BISMARCK, N.D. - It has been said often enough by experts and pundits that indigenous people are the first to be harmed by global warming.
Alaska, according to Mark Myers, director of the U.S. Geological Survey, is the canary in the coal mine. Native Alaska villages were built on coastlines in order to have easy access to sea-faring animals used for sustenance, but now with seas rising due to melting glaciers and ice masses, erosion is occurring and a decision may have to be made about whether to move the villages.
Tribal governments have other issues - people and immediate survival issues - and few tribal governments have addressed climate change as it relates to their reservations. But the tribal colleges have.
On the Rosebud Reservation in South Dakota, Ion Quigley, a student at Sinte Gleska University, an intern with the USGS, developed an archaeological model of sacred sites for the reservation. The tribe has done nothing with the survey, Quigley said. Another survey of indigenous plants was conducted at Sinte Gleska by a student and it has not been used to protect the plants from climate change.
Another study on the Rosebud Reservation will ascertain whether climate change is affecting cottonwood trees.
Students and faculty from tribal colleges to tribal leaders asked what tribal governments were doing to mitigate the effects of climate change on their reservations, and if the governments working with the colleges, during a session of Native View College Forum VI.
One answer, from David ''Doc'' Brien, chairman of the Turtle Mountain Chippewa, and Marcus D. Wells Jr., chairman of the Mandan, Hidatsa and Arikara Nation, was that tribal governments are doing little because of the necessary attention to other pressing issues.
Brien said that tribal governments and colleges should come together to address the coming issues of climate change; in fact, all people should come together he said.
''Bring to the table the Native view of Mother Earth and the white man's science; we can't lose,'' Brien said.
He also suggested that the USGS have an office in every tribal college to conduct more scientific research.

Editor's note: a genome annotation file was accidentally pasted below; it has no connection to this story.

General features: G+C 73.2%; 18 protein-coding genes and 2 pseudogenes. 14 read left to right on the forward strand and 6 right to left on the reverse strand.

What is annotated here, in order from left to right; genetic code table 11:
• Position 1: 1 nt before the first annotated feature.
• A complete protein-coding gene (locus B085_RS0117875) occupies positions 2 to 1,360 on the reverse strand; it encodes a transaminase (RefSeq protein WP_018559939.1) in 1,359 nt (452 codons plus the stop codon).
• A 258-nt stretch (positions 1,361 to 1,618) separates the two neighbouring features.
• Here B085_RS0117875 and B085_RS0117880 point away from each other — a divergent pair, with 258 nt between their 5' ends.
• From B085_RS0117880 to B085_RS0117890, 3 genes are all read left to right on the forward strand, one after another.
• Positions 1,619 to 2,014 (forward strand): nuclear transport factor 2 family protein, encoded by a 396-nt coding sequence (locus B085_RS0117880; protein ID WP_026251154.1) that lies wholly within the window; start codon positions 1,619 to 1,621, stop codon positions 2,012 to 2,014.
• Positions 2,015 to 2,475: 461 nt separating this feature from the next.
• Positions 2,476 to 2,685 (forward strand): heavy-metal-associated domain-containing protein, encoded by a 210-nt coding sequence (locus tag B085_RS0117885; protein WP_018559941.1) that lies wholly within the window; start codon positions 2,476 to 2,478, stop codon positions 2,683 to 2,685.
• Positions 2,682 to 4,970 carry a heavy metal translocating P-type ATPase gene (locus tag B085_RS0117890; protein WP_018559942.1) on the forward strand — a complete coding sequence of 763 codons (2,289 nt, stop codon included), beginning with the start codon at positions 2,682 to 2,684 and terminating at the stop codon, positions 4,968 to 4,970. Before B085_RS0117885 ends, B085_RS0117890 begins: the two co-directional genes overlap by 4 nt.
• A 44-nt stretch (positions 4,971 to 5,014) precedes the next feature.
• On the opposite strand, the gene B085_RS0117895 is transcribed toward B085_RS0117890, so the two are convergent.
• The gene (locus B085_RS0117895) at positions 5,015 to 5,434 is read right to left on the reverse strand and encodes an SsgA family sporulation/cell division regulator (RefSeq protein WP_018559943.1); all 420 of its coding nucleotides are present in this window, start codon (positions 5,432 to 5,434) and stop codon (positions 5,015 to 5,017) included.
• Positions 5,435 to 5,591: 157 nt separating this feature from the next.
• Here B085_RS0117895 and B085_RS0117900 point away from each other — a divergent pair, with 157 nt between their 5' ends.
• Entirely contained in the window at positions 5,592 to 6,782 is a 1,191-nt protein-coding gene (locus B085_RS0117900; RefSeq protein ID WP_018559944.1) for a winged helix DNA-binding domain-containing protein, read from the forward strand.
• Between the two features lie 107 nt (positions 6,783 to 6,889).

Life in the not so distant past, for many tribal members, was largely self-sufficient. With few reservation homes connected to the power grid, there was little need to travel any distance for materials and every home cultivated garden space. Wildlife was plentiful and most of the residences were located near a river before 1950. Then the grid came to people's homes and dependency on that convenience began, Brian said.
''My angle: every home should have a wind turbine hooked onto it,'' he said. ''We can become an energy island on the reservations, and each home as well,'' Brien said. Brien said his family is trying to live as self-sufficiently as possible.
Tribes can mandate that reservations become green, said Shawn Bordeaux, director of development for Sinte Gleska University.
Brien said the tribes needed the data and the science so the tribes can go to Washington, D.C., for funding and assistance.
''We could sell all our vehicles and get more efficient ones and we could mandate that all buildings go geothermal. We have 50 homes on Turtle Mountain with all-green construction. Things are happening now,'' Brien said.
Wells said he was not sure what the Fort Berthold Reservation was doing to save the environment.
''We have been challenged to come up with oversight concerning water and air; we also relied on the [Buereau of Land Management]. In the end, we have to look at ourselves; the federal government hasn't done very well and there is a lot to do.
''We are trying to maintain in the face of funding reductions. I'm just trying to have safe streets, health care and law enforcement,'' Wells said.
Tribal government's relationships with tribal colleges are as diverse as each government. The relationship and attitude toward tribal colleges is important to the tribal college officials and students, he said.
''There needs to be good communication between the government and the colleges,'' Wells explained.
Some tribal colleges include information on climate change in the curriculum, as noted by Laurel Vermillion, president of Sitting Bull College on the Standing Rock Reservation. But it's up to the tribal councils and administrations to implement change on the reservations - what will help to save the ecosystems on the reservations.
''I went to the faculty and discussed this. We found the students aren't buying it and now we are putting this topic into studies,'' Vermillion said.
''Tribal colleges can find answers.''